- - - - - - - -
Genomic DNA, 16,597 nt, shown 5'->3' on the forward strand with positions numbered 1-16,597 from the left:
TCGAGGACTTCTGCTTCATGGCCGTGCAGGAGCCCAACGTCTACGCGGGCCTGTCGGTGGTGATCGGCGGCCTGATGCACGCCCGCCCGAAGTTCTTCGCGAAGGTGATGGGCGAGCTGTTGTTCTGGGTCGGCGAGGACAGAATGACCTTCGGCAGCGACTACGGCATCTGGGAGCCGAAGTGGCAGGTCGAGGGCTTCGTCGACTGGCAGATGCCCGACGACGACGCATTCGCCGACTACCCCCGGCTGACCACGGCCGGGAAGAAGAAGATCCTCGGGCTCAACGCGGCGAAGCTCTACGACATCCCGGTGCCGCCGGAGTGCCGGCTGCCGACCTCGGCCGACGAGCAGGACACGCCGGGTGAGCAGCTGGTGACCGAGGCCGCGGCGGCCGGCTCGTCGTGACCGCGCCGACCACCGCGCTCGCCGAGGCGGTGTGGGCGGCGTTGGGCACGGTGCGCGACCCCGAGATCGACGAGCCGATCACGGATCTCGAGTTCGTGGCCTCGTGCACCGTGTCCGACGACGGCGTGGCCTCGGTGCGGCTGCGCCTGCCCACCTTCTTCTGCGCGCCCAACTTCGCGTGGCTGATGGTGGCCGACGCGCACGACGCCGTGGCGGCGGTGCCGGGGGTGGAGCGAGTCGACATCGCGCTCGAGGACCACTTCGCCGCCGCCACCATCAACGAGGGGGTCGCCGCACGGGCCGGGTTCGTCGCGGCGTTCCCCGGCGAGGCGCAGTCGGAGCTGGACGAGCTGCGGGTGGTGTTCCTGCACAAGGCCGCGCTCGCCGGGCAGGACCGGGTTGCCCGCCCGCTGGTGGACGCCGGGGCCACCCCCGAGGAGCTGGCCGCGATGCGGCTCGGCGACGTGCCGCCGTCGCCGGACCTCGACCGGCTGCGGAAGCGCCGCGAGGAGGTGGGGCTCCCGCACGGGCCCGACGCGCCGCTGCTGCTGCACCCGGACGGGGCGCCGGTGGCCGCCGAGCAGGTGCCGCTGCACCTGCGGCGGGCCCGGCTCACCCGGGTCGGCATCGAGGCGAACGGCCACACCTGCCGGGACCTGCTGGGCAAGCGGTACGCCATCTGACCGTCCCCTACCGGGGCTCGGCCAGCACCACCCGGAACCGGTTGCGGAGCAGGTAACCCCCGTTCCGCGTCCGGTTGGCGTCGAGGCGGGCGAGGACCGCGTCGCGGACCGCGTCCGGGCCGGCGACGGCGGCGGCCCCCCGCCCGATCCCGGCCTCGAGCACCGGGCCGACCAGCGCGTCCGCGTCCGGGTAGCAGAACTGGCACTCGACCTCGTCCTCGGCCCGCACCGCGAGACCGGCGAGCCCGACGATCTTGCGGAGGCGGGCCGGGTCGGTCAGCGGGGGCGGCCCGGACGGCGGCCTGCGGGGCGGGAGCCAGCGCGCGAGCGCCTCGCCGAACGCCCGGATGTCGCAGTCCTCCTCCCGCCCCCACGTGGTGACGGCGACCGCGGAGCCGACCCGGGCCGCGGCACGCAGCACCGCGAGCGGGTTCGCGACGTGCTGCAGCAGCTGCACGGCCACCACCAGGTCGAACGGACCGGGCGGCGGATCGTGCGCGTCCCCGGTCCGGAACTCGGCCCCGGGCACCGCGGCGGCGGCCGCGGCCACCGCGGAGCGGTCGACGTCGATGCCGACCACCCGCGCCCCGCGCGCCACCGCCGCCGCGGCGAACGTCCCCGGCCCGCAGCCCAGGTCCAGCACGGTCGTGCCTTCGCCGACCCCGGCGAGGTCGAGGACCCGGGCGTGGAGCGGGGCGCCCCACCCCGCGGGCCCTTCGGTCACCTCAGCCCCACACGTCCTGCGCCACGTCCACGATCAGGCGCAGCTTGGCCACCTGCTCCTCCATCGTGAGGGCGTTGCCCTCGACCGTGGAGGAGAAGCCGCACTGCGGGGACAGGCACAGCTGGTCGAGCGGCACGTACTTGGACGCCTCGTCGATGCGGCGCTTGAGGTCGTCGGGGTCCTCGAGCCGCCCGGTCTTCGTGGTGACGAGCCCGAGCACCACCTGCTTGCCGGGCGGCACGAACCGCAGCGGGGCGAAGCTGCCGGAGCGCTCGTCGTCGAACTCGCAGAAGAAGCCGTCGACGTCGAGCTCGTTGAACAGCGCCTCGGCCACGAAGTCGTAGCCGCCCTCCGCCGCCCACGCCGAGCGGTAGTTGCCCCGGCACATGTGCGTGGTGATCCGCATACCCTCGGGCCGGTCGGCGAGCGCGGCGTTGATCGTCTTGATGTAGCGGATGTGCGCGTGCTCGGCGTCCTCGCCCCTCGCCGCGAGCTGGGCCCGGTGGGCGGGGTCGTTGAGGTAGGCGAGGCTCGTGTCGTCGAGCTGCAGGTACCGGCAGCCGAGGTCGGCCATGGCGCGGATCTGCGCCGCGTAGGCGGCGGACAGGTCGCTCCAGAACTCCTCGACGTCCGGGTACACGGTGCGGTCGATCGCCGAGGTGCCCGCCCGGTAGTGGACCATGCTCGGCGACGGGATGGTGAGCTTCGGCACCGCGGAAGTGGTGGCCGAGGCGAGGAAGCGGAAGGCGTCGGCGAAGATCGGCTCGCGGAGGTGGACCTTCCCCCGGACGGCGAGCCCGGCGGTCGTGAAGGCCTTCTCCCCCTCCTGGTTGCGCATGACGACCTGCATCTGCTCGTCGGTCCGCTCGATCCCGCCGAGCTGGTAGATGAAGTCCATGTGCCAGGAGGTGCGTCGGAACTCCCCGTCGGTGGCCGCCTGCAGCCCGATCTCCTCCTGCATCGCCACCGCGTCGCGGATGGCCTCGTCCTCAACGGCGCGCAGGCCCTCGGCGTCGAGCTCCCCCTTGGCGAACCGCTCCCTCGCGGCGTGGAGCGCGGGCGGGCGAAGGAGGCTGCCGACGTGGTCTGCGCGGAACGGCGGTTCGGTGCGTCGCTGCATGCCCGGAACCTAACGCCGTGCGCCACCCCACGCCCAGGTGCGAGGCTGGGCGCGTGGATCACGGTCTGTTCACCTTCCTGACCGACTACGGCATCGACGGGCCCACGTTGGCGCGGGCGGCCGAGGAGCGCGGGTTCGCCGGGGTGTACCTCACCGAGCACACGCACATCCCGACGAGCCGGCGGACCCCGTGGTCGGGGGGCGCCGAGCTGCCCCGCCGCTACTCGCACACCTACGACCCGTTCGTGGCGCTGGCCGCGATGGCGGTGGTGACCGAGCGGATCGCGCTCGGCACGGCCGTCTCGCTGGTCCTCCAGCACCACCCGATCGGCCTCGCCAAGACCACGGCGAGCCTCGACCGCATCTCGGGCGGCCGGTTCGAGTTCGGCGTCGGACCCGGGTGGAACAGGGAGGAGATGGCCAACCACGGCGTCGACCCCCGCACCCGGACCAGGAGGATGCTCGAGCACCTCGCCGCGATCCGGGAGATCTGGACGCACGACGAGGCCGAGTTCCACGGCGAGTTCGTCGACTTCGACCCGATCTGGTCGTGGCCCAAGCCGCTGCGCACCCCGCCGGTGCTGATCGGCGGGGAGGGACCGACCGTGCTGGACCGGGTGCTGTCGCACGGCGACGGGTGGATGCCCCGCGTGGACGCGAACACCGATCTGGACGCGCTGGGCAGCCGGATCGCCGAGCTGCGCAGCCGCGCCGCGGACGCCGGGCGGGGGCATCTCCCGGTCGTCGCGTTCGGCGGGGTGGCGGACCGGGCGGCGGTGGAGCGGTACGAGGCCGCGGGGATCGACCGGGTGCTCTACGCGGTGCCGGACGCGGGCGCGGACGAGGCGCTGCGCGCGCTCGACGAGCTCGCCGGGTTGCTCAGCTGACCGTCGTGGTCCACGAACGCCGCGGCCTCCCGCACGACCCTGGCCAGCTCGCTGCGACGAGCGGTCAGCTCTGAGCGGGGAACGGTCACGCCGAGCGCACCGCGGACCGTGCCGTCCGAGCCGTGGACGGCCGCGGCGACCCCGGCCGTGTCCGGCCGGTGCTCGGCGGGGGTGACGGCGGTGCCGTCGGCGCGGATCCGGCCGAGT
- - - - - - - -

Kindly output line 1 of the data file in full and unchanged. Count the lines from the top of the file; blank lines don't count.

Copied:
Genomic DNA, 16,597 nt, shown 5'->3' on the forward strand with positions numbered 1-16,597 from the left: